4. Well, my “perceptions” tell me this:

    * On the day following the VP elections, I had more people post about Sarah Palin than during any other similar span of time.

    * During the week following the death of Gary Gygax, I had more people post about D&D and their gaming memories on my friends list than during any other similar time frame.

    * During the last week, I’ve seen more people post about my brother than before, due to him being in a serious car wreck.

    * During the two weeks, I’ve had more people post about how either they or some friend of theirs has decided that “4th Edition is pretty great in this or that light” than during other times.

    Again, no accusations being thrown… but is this a coincidence? Or a psychic phenomenon? You decide. Either way, I want to game, and badly…

  5. Not to generalize, but I find that those who have drunk of the *indie* kool-aid tend to be a lot more appreciative of games for what they are than most of the D&D/StoryTeller/Palladium/Whatevah diehards I encounter.

    4e is a very focused, well-honed design that does one main thing really awesomely. This is totally the way indie fanboys (like me!) like their games. Ergo, of all the RPG communities on the intarwebs, it was places like Story-Games that that were really positive about 4e. These are people who generally don’t have any baggage or self-worth associated with D&D. To them, it seems, 4e is just another RPG, and it happens to be one that has a clear goal it supports exceptionally well.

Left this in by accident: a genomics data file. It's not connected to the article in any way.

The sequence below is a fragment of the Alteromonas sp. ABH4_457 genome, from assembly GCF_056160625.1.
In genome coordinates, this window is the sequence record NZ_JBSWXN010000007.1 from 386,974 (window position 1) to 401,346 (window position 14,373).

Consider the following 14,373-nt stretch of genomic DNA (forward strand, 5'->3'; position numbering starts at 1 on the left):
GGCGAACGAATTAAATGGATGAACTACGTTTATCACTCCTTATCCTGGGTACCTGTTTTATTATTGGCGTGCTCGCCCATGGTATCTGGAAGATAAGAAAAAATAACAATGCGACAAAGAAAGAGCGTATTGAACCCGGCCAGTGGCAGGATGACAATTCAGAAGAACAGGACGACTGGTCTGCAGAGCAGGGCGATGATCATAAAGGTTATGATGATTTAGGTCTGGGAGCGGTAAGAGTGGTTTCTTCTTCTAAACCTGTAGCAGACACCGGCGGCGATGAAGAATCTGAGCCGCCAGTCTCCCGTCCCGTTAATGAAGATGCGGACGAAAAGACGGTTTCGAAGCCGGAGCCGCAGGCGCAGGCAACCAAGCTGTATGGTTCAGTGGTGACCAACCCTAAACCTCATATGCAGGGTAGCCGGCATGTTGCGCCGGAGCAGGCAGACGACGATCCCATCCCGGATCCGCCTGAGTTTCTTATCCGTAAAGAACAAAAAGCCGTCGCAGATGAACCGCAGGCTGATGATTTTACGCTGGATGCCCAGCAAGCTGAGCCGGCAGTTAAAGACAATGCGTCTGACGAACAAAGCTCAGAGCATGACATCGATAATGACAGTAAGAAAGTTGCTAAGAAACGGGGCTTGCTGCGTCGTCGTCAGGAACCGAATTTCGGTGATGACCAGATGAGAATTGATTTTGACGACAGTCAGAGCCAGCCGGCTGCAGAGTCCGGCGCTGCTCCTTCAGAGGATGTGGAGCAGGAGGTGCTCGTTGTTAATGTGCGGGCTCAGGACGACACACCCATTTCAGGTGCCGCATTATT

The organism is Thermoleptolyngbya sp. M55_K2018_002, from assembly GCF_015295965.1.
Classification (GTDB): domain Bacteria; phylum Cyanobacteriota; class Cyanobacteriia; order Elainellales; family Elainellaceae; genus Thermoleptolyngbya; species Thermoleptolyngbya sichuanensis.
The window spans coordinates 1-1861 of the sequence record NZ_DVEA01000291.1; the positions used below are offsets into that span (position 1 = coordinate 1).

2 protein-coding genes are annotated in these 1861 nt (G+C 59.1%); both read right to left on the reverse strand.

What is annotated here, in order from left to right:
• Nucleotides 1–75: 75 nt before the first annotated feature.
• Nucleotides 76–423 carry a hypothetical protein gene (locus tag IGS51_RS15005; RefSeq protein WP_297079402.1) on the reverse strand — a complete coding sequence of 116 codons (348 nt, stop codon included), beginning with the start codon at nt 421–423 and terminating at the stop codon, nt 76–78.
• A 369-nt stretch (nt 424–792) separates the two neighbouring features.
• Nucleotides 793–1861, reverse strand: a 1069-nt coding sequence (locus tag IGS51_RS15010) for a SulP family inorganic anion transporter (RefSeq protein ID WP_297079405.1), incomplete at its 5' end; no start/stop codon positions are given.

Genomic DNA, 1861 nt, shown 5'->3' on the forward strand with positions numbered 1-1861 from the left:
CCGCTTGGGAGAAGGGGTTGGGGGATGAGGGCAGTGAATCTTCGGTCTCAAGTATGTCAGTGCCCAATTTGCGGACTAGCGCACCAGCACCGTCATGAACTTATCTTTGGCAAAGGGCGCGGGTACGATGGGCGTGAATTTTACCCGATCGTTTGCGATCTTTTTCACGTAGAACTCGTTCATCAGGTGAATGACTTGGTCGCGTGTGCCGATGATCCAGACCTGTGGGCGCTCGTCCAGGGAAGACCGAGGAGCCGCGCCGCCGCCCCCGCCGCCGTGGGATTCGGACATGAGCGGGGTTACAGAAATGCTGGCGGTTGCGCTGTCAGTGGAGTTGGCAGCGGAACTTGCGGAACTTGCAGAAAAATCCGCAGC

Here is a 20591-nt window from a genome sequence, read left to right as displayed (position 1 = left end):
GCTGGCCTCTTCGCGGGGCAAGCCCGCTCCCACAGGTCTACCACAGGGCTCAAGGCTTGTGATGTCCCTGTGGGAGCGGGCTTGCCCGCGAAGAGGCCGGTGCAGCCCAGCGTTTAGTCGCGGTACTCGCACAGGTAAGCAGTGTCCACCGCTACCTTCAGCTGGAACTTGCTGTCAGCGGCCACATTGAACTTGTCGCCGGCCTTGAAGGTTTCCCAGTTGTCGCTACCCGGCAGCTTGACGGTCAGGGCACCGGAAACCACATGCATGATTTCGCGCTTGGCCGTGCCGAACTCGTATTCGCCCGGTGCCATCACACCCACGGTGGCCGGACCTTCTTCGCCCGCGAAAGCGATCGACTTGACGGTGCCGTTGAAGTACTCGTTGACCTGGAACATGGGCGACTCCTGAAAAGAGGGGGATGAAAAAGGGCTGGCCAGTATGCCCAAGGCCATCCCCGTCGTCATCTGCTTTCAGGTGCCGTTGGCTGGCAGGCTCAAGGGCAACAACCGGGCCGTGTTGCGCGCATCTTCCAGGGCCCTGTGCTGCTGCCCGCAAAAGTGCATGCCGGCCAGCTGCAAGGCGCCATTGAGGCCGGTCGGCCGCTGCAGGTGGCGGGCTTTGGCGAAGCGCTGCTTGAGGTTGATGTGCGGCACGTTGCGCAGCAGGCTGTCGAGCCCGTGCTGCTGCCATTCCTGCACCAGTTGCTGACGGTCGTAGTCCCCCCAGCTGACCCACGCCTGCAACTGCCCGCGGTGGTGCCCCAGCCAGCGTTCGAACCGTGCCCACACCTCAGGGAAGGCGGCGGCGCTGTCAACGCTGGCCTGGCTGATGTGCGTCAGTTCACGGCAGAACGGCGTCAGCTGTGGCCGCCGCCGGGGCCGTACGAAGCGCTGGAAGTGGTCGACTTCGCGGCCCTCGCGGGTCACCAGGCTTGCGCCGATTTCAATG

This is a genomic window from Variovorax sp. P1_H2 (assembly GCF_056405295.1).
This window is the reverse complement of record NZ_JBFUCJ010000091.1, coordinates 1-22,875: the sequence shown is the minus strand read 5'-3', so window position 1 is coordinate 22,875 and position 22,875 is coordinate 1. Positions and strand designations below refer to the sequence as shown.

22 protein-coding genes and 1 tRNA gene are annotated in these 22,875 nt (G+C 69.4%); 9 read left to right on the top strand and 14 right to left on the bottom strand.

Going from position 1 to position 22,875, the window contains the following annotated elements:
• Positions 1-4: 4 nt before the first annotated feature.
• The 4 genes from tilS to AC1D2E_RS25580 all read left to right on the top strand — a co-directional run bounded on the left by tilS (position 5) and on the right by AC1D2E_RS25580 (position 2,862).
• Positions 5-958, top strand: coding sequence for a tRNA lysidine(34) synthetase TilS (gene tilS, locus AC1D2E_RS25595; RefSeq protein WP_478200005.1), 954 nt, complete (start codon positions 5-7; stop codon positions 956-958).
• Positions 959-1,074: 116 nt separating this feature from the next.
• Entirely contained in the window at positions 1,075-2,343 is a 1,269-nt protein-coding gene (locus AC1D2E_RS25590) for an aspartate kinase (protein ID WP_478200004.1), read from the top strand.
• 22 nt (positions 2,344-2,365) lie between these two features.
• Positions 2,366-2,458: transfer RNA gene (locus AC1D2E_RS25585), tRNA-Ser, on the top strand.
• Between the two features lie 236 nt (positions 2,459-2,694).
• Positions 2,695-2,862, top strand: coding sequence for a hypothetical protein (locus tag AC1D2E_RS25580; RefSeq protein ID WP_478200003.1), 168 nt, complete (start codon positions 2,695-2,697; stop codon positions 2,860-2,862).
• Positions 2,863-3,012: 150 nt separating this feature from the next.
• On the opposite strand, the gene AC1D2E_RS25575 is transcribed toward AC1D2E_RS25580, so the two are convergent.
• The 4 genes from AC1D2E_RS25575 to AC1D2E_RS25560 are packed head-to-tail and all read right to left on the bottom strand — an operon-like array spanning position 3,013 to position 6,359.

Honestly, I find it refreshing. ENWorld, e.g., has been quite grim since 4e was released. And don’t even talk to me about Paizo’s boards.

    Anyway, you should be glad that 4e doesn’t float your boat. For once, D&D has a really clear agenda that it advertises unabashedly, warning you to stay away if that’s not what you’re after. In some ways, I consider this 4e’s greatest triumph.

  6. Anyway, you should be glad that 4e doesn’t float your boat. For once, D&D has a really clear agenda that it advertises unabashedly, warning you to stay away if that’s not what you’re after.

    I completely agree.

  7. For once, D&D has a really clear agenda that it advertises unabashedly, warning you to stay away if that’s not what you’re after.

    QFT. Happily for me, it’s the game experience I thought 3/3.5e was offering back when I was running D&D. And happily for Phasmaphobic, it’s that much easier to discover whether or not it’s the right game for you. It’s frustrating as hell to try playing a game that isn’t what you thought or wanted.